as other UVA folks can attest, the dean of admissions on the first day of orientation told anyone who failed to disclose to immediately meet with him to make the disclosure to prevent issues from popping up with the C&F

I still disagree. Unless it asks about code violations, you do not have to report it, and in fact the schools do not want you to (why would they want to wade through a list of every parking ticket, dog-leash violation, etc. everyone has ever received?).


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 Post subject: Re: Reporting non-criminal violations in New York
PostPosted: Thu Dec 31, 2009 1:30 am 

Joined: Fri Jul 10, 2009 9:46 am
Archived Posts: 53
if you are in doubt, which it seems you are, you should disclose.

if you were never in doubt, then this would not have been an issue. all applications ask you to err on the side of caution and suggest that you choose to disclose rather than withhold if there is any doubt or confusion.

having to disclose something sucks; i can attest to it. but at least you know that they aren't going to find out later and rescind your offer for misrepresenting yourself on your application. and hey, if that didn't happen, there's bar c&f to think about. they don't care as much about what they find as much as they care about you having been open about it.

for what it's worth, i am also someone that has also had to go through an extensive background check for government clearance to obtain a position of public trust. being honest and as forthcoming as possible is very much appreciated when it comes to c&f.


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 Post subject: Re: Reporting non-criminal violations in New York
PostPosted: Thu Dec 31, 2009 7:27 pm 

Joined: Mon Sep 29, 2008 9:50 am
Archived Posts: 210
Renzo wrote:
vamedic03 wrote:
someconcerns wrote:
I would really appreciate advice on this, particularly from anyone who's lived in New York.

A little while ago I got a citation for drinking in public in New York City, which is considered a violation under New York state law, but explicitly not a crime. I plead guilty. As many of you may know, in New York it is made very clear that only misdemeanors and felonies are crimes, while "violations" are in a separate category and do not establish or get reported on a criminal record. This is presumably so that the NYPD can continue to give out tickets like lollipops and earn revenue without making criminals out of half the city's population. Again, the law in New York is very specific about this, so when law school apps asked about being charged or convicted of "crimes," I just answered no. I did disclose the incident to schools that asked about all "violations of the law."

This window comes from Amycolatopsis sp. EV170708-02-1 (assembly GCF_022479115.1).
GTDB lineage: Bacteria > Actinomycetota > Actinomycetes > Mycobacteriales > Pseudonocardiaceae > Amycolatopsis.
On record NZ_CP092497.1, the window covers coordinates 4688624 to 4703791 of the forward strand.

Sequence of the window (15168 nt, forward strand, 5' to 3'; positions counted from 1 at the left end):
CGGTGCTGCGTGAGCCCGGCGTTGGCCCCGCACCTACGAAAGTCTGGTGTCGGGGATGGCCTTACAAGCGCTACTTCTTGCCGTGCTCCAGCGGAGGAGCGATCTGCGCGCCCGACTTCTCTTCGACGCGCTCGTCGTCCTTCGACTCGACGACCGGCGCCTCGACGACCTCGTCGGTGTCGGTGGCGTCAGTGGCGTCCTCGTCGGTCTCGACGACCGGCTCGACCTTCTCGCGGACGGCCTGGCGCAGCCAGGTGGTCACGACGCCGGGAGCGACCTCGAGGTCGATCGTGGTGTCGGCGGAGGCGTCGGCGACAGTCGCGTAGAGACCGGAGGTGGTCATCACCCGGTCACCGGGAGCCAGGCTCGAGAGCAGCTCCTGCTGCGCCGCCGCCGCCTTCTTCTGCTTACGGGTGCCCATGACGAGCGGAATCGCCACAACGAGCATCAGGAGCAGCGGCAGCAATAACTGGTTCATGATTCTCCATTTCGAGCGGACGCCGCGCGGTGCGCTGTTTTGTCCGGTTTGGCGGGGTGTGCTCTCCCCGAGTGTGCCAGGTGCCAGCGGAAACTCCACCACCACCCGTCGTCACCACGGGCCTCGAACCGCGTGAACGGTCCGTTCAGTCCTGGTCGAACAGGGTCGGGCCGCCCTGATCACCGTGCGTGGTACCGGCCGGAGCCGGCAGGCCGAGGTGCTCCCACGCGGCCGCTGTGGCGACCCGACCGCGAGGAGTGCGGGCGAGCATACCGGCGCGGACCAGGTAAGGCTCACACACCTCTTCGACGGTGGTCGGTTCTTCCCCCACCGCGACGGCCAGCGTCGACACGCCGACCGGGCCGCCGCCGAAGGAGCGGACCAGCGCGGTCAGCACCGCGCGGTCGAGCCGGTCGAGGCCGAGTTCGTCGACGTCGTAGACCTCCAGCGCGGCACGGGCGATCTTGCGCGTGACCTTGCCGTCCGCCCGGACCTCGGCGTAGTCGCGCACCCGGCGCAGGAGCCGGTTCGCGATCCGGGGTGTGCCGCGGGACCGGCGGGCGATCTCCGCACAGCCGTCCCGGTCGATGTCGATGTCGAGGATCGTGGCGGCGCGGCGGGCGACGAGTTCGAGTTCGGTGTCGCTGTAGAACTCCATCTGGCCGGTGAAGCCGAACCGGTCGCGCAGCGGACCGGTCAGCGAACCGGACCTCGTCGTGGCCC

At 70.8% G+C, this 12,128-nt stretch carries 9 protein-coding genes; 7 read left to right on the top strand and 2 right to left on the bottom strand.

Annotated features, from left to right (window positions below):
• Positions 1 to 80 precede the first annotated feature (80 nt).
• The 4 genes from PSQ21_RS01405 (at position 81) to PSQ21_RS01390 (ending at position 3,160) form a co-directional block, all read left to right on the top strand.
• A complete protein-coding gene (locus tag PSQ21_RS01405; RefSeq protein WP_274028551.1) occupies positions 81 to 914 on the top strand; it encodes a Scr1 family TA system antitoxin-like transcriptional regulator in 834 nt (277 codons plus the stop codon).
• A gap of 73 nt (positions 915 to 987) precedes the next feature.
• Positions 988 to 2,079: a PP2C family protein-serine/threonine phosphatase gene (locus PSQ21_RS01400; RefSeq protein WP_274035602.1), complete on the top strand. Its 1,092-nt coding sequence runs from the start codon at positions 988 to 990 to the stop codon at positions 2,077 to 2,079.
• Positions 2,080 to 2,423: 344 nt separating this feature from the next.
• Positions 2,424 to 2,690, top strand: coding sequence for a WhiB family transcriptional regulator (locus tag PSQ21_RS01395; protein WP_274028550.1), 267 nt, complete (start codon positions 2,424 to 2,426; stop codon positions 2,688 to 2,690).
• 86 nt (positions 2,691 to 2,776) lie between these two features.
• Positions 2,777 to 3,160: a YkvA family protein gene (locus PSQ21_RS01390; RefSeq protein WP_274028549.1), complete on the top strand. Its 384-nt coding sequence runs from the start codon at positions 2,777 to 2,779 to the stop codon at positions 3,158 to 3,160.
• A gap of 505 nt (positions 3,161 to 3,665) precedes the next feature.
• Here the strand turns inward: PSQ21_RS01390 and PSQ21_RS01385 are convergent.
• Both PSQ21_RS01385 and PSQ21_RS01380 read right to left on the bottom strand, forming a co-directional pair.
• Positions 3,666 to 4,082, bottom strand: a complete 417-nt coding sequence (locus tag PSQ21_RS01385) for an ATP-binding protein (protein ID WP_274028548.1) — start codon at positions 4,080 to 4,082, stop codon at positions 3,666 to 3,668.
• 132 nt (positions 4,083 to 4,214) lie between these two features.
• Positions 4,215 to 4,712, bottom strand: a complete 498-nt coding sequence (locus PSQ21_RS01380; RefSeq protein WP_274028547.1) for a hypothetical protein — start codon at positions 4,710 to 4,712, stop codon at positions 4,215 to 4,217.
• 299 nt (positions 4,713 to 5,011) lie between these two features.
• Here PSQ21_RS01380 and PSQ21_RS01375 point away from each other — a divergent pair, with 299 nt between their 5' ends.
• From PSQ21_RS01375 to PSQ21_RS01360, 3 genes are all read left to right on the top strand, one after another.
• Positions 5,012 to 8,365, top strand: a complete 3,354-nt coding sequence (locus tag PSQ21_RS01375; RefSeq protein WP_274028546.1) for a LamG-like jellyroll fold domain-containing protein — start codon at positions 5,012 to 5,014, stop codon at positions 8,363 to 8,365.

At the time, this seemed like a no-brainer, as I did not want to say that I'd been convicted of a crime if I hadn't as defined by the area of jurisdiction. After reading horror stories about the character and fitness proceedings, though, I'm starting to wonder if I should have disclosed the information anyway. Even if it isn't a crime, I don't want the bar examiners to think I'm trying to be cute or cover something up. I've considered e-mailing an addendum to the schools that I didn't disclose the matter to, but I'm naturally afraid that I'll sink my application by trying to update it this late in the cycle. Has anyone been down this road before?


You should update all your applications . . . no one cares about a violation . . . but everyone cares about failure to disclose

A suggestion for other applicants - here's the RULE -> DISCLOSE, DISCLOSE, DISCLOSE

as other UVA folks can attest, the dean of admissions on the first day of orientation told anyone who failed to disclose to immediately meet with him to make the disclosure to prevent issues from popping up with the C&F

I still disagree. Unless it asks about code violations, you do not have to report it, and in fact the schools do not want you to (why would they want to wade through a list of every parking ticket, dog-leash violation, etc. everyone has ever received?).


Its a risk benefit thing: the risk of not disclosing by far outweighs any benefit you might get from not disclosing. Plus, the only way to be sure they don't want to know is by asking, and I'm sure they would rather you simply do a 1 sentence disclosure that covers everyone's ass than have to deal with someone asking.

The school is less concerned with the violation than simply having the record of it.